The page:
The Kingdom shows class is permanent
Published 04/08/2009 | 00:00
Standing ovations at half-time were never the Kerry way but, such was the sheer majesty of their team's performance yesterday in the first-half demolition of Dublin, the Kerry fans were justified in making an exception.
This great football county has had many famous performances of brilliance, but nothing could match the performance in that first half. Every pre-conceived notion by GAA fans all over Ireland was shattered into oblivion.
This Kerry team was not finished; Darragh O Se was not over the top; Colm Cooper had not lost his appetite for football and above all, Jack O'Connor HAD NOT lost the plot.
I have seen all the Kerry-Dublin matches since the 1960s and this was the best full-length performance I have seen over Dublin. It was better than the 1978/'79 games because they depended much more on goal-scoring in those times.
This game showed a devastating level of individual and team performance that has rarely been seen from Kerry over all their great years and they did this with simplicity itself.
Beat your man to the ball, catch the high balls when competing with opponents, direct long foot-passes all over the field to disorientate opposing backs; and finally, go for your scores with raw courage and total lack of selfishness. Little wonder that 10 Kerry players scored at will and that these fundamentals of Gaelic football -- for long the trademark of Kerry -- stood to them in the face of wild talk about the Kingdom in the build-up to this game.
There are two caveats, however, in this result. The most notable is that just as in the past five Leinster campaigns, Dublin were living in cloud cuckoo land as regards the intrinsic merit of several of their players; the second is that Dublin opened the gate for Kerry to charge through in the opening quarter by making a series of switches all over their back-line that clearly confused those backs into a state of mental paralysis.
I have rarely seen a back-line get so petrified after 10 minutes as Dublin did, while the switches continued in a vain effort to try to close down players like Colm Cooper and Darran O'Sullivan.
Dublin have had a problem in their defence -- particularly the full-back line -- for years but yesterday, combined with the game against Tyrone last year, surely means that persisting with the majority of these defenders is a hopeless exercise for Dublin mentors. But will that lesson be taken on board? Surely defeats by 12 points last year and 17 this year will convince Dublin GAA people to seek out a new back-line.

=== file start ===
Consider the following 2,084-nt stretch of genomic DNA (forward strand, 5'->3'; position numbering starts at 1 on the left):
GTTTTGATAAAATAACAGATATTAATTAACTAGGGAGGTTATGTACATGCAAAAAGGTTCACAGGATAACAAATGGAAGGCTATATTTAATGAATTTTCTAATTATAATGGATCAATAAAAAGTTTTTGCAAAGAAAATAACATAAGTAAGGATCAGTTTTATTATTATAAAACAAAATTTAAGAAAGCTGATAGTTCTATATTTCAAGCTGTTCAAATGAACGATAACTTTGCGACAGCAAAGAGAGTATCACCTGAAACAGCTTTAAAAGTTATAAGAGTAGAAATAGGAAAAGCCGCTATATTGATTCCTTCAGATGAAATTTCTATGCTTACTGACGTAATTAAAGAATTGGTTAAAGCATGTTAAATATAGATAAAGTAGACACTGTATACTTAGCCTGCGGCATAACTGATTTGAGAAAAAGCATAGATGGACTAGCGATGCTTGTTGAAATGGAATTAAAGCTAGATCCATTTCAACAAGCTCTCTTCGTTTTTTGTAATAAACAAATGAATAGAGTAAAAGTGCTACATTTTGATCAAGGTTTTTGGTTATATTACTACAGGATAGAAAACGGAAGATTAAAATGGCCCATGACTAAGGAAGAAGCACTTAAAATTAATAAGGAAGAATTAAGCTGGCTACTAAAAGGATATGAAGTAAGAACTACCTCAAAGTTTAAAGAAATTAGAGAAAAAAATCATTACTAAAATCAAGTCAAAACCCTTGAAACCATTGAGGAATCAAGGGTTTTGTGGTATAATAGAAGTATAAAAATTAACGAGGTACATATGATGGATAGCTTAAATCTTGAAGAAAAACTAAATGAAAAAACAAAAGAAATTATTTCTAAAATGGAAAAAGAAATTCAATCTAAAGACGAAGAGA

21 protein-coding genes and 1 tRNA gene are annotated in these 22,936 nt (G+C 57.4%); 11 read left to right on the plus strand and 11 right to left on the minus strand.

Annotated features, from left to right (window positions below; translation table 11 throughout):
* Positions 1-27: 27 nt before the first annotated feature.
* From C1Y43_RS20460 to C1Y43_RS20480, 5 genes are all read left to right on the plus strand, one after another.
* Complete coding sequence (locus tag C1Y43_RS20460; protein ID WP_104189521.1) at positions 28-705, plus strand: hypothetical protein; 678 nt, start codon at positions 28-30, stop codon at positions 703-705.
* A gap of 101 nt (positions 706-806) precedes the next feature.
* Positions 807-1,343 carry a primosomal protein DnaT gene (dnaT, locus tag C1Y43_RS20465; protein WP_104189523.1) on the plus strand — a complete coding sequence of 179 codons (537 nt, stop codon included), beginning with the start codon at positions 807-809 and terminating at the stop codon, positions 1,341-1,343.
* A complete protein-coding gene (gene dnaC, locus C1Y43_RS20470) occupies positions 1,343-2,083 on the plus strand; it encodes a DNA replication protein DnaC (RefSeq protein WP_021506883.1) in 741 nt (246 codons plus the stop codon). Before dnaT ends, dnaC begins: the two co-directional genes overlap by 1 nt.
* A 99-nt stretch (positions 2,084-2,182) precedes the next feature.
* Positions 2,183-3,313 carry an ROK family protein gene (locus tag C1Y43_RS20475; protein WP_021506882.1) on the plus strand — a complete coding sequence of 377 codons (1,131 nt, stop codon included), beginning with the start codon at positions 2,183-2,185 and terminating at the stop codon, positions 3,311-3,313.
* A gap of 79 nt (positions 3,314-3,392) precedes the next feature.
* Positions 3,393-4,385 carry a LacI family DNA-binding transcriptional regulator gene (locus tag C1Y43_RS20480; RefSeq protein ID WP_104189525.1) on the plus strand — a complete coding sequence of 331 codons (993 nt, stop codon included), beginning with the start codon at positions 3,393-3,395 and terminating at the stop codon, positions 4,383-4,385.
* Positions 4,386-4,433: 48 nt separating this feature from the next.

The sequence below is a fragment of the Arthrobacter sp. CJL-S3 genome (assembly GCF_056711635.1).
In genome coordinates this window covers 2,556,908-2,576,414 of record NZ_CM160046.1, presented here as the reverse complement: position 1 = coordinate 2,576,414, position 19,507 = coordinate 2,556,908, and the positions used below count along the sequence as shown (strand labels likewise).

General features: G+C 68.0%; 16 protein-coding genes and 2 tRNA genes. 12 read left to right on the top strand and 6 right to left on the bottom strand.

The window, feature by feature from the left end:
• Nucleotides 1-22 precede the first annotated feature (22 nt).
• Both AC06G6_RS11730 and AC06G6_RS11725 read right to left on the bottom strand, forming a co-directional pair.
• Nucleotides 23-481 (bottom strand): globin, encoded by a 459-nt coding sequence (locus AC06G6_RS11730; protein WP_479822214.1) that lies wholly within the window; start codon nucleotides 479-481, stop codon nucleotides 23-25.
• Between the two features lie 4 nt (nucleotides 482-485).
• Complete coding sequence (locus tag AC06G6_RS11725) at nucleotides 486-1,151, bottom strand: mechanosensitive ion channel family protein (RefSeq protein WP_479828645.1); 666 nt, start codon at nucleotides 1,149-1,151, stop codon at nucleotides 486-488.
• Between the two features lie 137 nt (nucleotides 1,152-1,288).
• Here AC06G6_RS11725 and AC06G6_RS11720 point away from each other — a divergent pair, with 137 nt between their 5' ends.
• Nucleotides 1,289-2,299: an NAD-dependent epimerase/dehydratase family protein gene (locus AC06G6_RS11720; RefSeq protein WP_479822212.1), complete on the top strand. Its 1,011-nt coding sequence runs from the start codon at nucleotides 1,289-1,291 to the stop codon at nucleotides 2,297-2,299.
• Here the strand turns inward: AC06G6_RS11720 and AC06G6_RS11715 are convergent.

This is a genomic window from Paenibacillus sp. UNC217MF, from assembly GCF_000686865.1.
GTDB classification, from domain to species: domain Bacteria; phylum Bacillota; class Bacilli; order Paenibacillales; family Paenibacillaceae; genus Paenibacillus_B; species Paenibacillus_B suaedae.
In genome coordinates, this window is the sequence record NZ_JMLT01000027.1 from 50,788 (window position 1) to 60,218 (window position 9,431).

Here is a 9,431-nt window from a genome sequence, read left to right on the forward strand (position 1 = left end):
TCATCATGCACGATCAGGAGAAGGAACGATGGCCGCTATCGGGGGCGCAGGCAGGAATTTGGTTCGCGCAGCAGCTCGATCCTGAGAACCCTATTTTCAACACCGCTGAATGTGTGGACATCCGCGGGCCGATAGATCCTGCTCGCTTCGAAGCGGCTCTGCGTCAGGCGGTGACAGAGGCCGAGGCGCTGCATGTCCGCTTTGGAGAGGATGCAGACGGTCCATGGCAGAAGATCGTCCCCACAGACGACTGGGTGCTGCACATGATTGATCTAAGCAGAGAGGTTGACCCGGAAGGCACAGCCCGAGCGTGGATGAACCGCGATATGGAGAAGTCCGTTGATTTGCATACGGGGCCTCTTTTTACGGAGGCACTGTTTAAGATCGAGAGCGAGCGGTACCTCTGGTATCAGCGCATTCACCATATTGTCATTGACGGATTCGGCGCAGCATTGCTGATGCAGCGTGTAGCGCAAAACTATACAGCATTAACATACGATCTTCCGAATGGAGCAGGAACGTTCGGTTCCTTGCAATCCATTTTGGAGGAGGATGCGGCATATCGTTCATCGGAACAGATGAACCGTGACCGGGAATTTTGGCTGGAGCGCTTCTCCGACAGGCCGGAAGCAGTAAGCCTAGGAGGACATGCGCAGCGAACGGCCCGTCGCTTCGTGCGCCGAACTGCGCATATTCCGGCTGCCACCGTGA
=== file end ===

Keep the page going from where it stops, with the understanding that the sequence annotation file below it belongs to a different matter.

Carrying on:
But there is no point in dissecting the Dublin performance because the game had been decided half-way through the first half when Kerry were ahead by eight points.
Obviously a lot of Dublin players are far better than they looked yesterday, but most worrying for the Dubs is that all the plans so elaborately set in motion, on and off the field in 2009, were demolished so ruthlessly and in such a short space of time. And where does this result and last year's leave Leinster football?
But it is the Kingdom who move on towards the Sam Maguire with a clash against Mayo or Meath and there will be a new spring in the step of every Kerry person around the globe after this performance.
Of particular interest was the performance of so-called lesser lights such as O'Sullivan and Seamus Scanlon and, indeed, I would consider Scanlon to be the man of the match because of his work-rate in the game and the brilliant manner in which he allows O Se to maximise his resources in the midfield area.
Paul Galvin played a horse of a game too and adds a new dimension to the whole Kerry effort while Tadhg Kennelly continues to make more and more impact in every game. His two 50-yard cross-field passes to Cooper were sheer brilliance and complimented the marvellous return to form of Gooch, who must be a very happy man today after the 'shellacking' he received from some people who should realise that genius does not suddenly die away but occasionally takes a break. A short break!
Kerry do not engage in elaborate team tactics, preferring to let their best players make their own decisions in the heat of battle and this was in marked contrast to Dublin, where pre-match planning seemed to predominate in recent years and the capacity of individual players to take initiatives, particularly in times of stress, is lacking.
Kerry did take steps to deprive Stephen Cluxton of the short kick-outs he has used successfully against other counties and once the Kingdom got motoring with that early Cooper goal, they played their football off the cuff as they have always done.
For a period after half-time they seemed to slow down the game -- just as Kildare did at the same time against Tyrone -- and on both occasions that back-fired, as it allowed opponents to gain more possession. But Kerry soon abandoned that and swept over nine points in around 20 minutes to put the icing on the cake.
Now they CAN look forward to a great season, although it will not be anything as easy as yesterday. For Dublin, in conjunction with their failure to reach an All-Ireland final from five Leinster victories, the questions to be asked will be fundamental and the answers will not be pleasant, unless quite a few new talent is developed over the coming nine months.
And for the lesser lights like Longford, Sligo and Antrim, there must have been a grain of satisfaction at Kerry's dazzling display.